Since she was young, Naruporn Khemthong has helped her mother grow banana plants on their family's plantation in Ban Klong Krachong, Sukhothai's Sawankhalok district.
Today she is also a farmer like her parents and grandparents. They plant bananas not for fruits, but for selling fresh banana leaves for a living. Throughout her life, she's seen the price fluctuate from as low as 5 baht per kilogramme to 25 baht. The prices, like other agricultural farm products, are controlled by middlemen. It inspired in her the idea of adding value to banana leaves. After a few months of trial and error, today she has opened her house as a learning centre for producing banana-leaf plates and bowls.
"My goal is straightforward. I want to create something useful. It will be even better if that thing can help replace the use of styrofoam food containers," said Naruporn, 51.
Ban Klong Krachong is the largest producer of fresh banana leaves in the Kingdom. More than half of the banana plantations, or about 8,300 of the 14,215 rai of banana farms in Sukhothai, are in Ban Klong Krachong. The business generated about 179 million baht for the community last year.
The farmers grow kluay tani (Musa balbisiana), a wild species of banana. People do not eat the banana fruits because the fruit carries seeds. The leaves of kluay tani are needed by the market because of the size, which is larger than other popular banana species, she said. It is also because kluay tani leaves are a little tougher, so people like to use them for wrapping food or snacks and for handicrafts such as for bai si ceremonies.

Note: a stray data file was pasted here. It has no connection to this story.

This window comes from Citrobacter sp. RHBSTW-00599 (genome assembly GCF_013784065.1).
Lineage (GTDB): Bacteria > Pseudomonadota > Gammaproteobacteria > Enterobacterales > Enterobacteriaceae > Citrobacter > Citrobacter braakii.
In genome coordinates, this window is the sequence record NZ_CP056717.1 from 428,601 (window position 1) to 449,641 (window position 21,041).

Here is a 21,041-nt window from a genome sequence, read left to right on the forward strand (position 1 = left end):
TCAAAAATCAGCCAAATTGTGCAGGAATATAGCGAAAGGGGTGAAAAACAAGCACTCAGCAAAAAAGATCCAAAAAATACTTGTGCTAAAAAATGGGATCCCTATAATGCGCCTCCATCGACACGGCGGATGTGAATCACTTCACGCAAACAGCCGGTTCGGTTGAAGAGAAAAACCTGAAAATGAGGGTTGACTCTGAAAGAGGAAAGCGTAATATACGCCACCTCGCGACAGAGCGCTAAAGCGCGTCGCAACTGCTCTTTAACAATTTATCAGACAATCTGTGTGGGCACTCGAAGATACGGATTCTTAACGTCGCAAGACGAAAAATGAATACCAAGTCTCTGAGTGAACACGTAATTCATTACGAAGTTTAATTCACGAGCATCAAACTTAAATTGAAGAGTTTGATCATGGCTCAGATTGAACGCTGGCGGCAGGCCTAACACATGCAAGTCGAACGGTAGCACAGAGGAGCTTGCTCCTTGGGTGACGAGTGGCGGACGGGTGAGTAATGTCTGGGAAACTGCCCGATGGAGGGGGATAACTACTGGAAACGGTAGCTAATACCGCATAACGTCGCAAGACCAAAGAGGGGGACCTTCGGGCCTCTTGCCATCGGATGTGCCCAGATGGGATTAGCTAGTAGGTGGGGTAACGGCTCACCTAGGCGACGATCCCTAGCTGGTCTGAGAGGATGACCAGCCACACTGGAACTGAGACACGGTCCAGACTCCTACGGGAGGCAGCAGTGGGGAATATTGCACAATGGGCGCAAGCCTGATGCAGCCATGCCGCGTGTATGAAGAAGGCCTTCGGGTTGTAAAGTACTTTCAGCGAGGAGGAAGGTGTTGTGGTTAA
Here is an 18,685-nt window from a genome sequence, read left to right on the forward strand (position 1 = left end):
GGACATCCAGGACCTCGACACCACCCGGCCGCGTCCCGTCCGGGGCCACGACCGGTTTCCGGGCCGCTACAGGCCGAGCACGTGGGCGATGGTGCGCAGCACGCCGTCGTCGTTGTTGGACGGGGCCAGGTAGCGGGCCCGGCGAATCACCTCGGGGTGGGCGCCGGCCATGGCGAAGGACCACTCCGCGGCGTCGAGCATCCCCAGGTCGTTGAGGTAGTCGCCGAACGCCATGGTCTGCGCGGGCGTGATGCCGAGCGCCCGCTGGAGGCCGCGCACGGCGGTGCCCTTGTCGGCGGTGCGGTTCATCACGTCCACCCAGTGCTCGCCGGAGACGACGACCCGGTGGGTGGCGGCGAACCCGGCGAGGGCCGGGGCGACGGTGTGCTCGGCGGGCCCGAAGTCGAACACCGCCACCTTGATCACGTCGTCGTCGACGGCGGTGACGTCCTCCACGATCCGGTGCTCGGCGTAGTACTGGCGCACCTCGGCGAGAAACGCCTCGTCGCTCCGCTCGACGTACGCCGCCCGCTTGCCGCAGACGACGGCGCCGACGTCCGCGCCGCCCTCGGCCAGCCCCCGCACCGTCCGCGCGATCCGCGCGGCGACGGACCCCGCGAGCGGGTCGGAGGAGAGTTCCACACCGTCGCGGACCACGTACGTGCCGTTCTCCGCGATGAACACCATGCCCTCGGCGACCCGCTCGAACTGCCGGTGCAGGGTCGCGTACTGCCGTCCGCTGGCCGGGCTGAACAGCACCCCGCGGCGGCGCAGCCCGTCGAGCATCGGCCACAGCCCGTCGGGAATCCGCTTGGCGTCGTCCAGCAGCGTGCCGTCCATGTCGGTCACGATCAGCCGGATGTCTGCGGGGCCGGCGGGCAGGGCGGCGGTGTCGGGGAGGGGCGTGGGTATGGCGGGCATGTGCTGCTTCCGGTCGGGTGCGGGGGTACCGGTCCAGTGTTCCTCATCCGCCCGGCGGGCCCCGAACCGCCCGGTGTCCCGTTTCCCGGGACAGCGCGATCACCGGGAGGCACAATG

"When I was young, our community sold sun-dried banana leaves for export to China. They used the leaves for rolling tobacco. However, the practice stopped about 40 years ago when packaged cigarettes were more popular," she said.
Main photo Most families in Ban Klong Krachong grow banana plants for sale. Karnjana Karnjanatawe
When there was no market for dry leaves, people in the community started selling fresh leaves in local markets as well as in Muang district, about 30km away. Many years later, they expanded the market coverage to Pak Klong Talat, the largest wholesale flower market in Bangkok, and also to Talat Si Mum Mueang in Rangsit, and to Khon Kaen in the Northeast.
When business boomed, farmers expanded their plantations. Sometimes, supply was higher than demand; then the price dropped.
"In the past, we did not join hands together to set up prices. The prices were set by the middlemen," she said.
Two years ago, Naruporn had an idea to produce plates from banana leaves. She sought advice from Pakhom Prachamwong, a village head of Ban Klong Krachong who recently retired. They visited the Sawankhalok District Agricultural Extension Office and asked for the knowledge. Since processing raw materials into products is not their strength, they initially advised Naruporn to set up a farmer group in order to receive the government's support.
With the help of Pakhom, they found Klum Kasettakon Plaeng Yai, meaning a farmer group of large plantations in November last year. Naruporn accepted the treasury work while Pakhom became the group leader. They have 40 members. The group owns 354 rai of banana plantations. Having a group also benefits the farmers. Apart from receiving support from local authorities, the group has negotiating power with the middlemen.